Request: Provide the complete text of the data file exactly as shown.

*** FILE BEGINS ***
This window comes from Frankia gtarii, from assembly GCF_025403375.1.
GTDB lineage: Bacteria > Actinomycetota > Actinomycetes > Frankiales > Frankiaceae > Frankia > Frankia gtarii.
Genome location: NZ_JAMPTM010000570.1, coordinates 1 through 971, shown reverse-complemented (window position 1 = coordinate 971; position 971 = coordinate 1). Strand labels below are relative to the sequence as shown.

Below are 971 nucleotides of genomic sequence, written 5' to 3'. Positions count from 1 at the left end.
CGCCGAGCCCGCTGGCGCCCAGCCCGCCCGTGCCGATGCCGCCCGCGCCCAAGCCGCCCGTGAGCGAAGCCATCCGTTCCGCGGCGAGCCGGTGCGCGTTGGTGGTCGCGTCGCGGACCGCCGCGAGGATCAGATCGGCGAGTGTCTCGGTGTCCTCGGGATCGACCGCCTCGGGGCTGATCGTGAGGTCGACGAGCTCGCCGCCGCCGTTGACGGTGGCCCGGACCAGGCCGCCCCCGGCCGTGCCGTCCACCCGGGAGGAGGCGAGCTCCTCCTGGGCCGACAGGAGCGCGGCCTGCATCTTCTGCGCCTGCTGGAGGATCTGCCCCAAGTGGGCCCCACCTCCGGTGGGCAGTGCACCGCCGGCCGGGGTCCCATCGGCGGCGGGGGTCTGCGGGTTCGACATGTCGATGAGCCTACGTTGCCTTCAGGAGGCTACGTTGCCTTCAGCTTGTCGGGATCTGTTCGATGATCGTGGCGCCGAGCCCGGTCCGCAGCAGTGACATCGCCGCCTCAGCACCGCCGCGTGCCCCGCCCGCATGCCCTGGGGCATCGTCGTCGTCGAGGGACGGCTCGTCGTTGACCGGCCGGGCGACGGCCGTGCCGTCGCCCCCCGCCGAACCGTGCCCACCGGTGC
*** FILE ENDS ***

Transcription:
This window comes from Frankia gtarii, from assembly GCF_025403375.1.
GTDB lineage: Bacteria > Actinomycetota > Actinomycetes > Frankiales > Frankiaceae > Frankia > Frankia gtarii.
Genome location: NZ_JAMPTM010000570.1, coordinates 1 through 971, shown reverse-complemented (window position 1 = coordinate 971; position 971 = coordinate 1). Strand labels below are relative to the sequence as shown.

Below are 971 nucleotides of genomic sequence, written 5' to 3'. Positions count from 1 at the left end.
CGCCGAGCCCGCTGGCGCCCAGCCCGCCCGTGCCGATGCCGCCCGCGCCCAAGCCGCCCGTGAGCGAAGCCATCCGTTCCGCGGCGAGCCGGTGCGCGTTGGTGGTCGCGTCGCGGACCGCCGCGAGGATCAGATCGGCGAGTGTCTCGGTGTCCTCGGGATCGACCGCCTCGGGGCTGATCGTGAGGTCGACGAGCTCGCCGCCGCCGTTGACGGTGGCCCGGACCAGGCCGCCCCCGGCCGTGCCGTCCACCCGGGAGGAGGCGAGCTCCTCCTGGGCCGACAGGAGCGCGGCCTGCATCTTCTGCGCCTGCTGGAGGATCTGCCCCAAGTGGGCCCCACCTCCGGTGGGCAGTGCACCGCCGGCCGGGGTCCCATCGGCGGCGGGGGTCTGCGGGTTCGACATGTCGATGAGCCTACGTTGCCTTCAGGAGGCTACGTTGCCTTCAGCTTGTCGGGATCTGTTCGATGATCGTGGCGCCGAGCCCGGTCCGCAGCAGTGACATCGCCGCCTCAGCACCGCCGCGTGCCCCGCCCGCATGCCCTGGGGCATCGTCGTCGTCGAGGGACGGCTCGTCGTTGACCGGCCGGGCGACGGCCGTGCCGTCGCCCCCCGCCGAACCGTGCCCACCGGTGC